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"20 rules for learning" is essential reading

SuperMemo has an article titled ‘Effective learning: Twenty rules of formulating knowledge’. It’s over a decade old now, but contains brilliant advice on modern learning methods. If a decade seems a long time ago for cutting edge advice, remember that the methods used in most classrooms and textbooks today are far older still. This information isn’t new, but it’s still not widely recognised.

I would strongly recommend that students have a read of the article, whatever topic they’re studying. Learning how to learn is often ignored or not taken seriously. Some schools and universities may put on the occasional ‘study skills’ session, but these are usually banal and unhelpful. Good learning strategies, however, make an immeasurable difference to success in study. SuperMemo is a source of a lot of good advice in this area. I’m not totally sure about the neuroscientific language used to explain the information, but the principles given are certainly worth remembering.

20 tips for better SRS learning

This is just a short write-up of the rules given in the article, as summaries are always good.

  • Always get an overview first. This is an excuse to have a relaxing read of something without analysing it and breaking it apart for specific study; that comes later.
  • Learn before memorising. This is pretty much the same rule as above. Get an understanding, then begin memorising the details.
  • Begin as basically as possible. It’s easy to assume some information is obvious and neglect it. But incorporating the easy stuff into your study costs little and dilutes the harder material, keeping you motivated.
  • Break it down as far as you can. Once you’ve understood the overview, you should completely tear it apart for focused study. This lets you identify the problem areas in the smallest possible detail so that you can concentrate on them without wasting time.
  • Cloze deletion. An quick, easy and effective way to force yourself to actively remember the information.
  • Use images. I’d add every kind of media you can to this. Audio, video and whatever else you can get hold of will add depth and interest to your learning. It’s all about be efficient and effective, and these media help you do it.
  • Mnemonics. Thinking up mnemonics is a very useful skill to develop. They don’t have to be poems or rhymes - any little mental prompt will do. Keep your mnemonics personal and weird, as these work the best.
  • Graphic deletion. Just like cloze deletion with text - make yourself remember missing parts of images.
  • Avoid sets or lists. You should avoid trying to learn by rote large chunks of organised information. This is very inefficient and frustrating to attempt. If possible, it’s far better to break it down and come at it from several angles.
  • Enumerations. If you really have to learn a set (the example given is “Which countries are in the European Union?”), enumerations are the best (least worst) way to do it. It involves ordering the information in a strict sequence so that you can attack it with better methods such as cloze deletion, and also so that it prompts you as you recite it.
  • Combat interference. If you learn new information that’s similar to something you already know, the two things can clash in your memory, leading you to forget both of them. The problem won’t rectify itself, so the best way to tackle this is to be consciously aware of it, and treat distinguishing the confusing items as something to be learned in itself.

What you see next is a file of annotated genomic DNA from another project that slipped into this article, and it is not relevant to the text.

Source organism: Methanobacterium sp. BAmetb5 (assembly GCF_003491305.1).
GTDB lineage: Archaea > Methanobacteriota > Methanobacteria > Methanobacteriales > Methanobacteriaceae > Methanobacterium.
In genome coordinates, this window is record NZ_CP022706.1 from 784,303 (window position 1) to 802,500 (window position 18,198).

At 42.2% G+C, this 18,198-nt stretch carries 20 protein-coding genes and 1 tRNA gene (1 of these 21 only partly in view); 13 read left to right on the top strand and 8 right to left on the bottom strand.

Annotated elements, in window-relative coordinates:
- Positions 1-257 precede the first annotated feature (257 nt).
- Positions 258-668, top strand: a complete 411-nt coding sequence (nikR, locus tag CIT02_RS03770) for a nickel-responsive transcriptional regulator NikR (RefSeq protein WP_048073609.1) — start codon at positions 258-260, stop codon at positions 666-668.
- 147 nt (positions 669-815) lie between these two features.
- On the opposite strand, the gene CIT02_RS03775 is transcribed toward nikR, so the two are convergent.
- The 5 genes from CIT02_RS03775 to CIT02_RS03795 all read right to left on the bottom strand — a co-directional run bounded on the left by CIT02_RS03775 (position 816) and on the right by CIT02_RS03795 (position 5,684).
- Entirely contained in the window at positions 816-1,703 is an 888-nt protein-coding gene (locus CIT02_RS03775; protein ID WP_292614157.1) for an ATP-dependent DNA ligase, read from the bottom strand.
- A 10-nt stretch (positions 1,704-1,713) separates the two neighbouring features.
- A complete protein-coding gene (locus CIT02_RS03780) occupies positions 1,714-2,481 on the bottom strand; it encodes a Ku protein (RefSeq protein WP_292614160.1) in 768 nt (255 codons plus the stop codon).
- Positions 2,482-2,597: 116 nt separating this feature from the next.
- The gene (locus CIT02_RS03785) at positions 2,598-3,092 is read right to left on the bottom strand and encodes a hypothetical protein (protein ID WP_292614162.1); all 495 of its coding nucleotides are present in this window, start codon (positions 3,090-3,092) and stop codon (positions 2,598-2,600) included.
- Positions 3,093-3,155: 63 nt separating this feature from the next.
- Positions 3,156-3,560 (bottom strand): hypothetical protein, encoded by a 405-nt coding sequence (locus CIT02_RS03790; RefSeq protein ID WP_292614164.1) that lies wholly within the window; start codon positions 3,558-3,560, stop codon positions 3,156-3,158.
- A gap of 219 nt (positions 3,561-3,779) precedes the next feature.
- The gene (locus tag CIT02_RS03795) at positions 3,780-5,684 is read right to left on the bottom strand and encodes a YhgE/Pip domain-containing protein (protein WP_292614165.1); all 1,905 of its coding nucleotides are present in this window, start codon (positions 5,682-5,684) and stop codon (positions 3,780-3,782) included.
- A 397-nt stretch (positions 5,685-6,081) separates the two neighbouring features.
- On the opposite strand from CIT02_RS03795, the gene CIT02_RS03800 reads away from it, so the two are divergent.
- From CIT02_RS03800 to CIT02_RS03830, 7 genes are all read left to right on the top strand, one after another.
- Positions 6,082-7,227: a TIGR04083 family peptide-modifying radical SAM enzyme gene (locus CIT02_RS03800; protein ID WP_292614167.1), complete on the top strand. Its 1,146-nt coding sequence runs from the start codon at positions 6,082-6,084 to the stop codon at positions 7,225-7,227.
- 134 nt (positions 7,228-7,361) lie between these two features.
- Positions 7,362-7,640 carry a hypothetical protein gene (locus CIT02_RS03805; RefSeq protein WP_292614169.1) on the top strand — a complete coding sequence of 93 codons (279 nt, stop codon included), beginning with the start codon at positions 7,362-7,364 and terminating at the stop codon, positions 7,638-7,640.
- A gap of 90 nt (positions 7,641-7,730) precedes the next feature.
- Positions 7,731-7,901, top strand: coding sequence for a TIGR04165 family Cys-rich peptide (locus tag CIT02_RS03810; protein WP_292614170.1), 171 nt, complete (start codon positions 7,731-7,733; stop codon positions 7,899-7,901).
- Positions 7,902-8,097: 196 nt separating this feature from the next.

• Minimum wording. This is similar to tip #4. Always go for the smallest chunks possible. An ‘item’ for review shouldn’t be more than one sentence, and ideally should only be a few words or short phrase.
  • Refer to other memories. One way to avoid interference (#11, above) is to directly incorporate it into your studies. Use similar items to reference and contrast each other. This is fast and helps make the differences obvious.
  • Personalise. As mentioned above, make your learning as personal as possible, even to the extent that you’d be embarrassed to explain your materials to someone else. You’re teaching yourself, so make use of as many idiosyncratic shortcuts as possible.
  • Make it extreme. This is very similar to #14. Use vivid, shocking images and words as mnemonics. No-one else has to know what they are, and they’ll make recall easier.
  • Use context and categorising. This is one tip that is actually very well known. Colour-code and otherwise organise your learning materials to make them quicker to produce and use. This also helps you associate related content, which often aids memory.
  • Attack from all sides. Don’t settle on one way of learning and reviewing an item - create several, especially for problem information. This is very effective for long-term recall, and also ensures you understand material as well as remember it.
  • Provide sources. Make notes of where you got information. This nearly always comes in handy later, and is generally a good habit for students.
  • Date. As in #18 - note the date you find things. Information often changes, and it’s also a boost to motivation if you notice that you remember something from years ago.
  • Prioritise. This can be very tricky, but you can increase efficiency by prioritising material to be learnt. Anki and other SRS software lets you do this and will handle the scheduling for you.

Link: ‘Effective learning: Twenty rules of formulating knowledge - Super Memo

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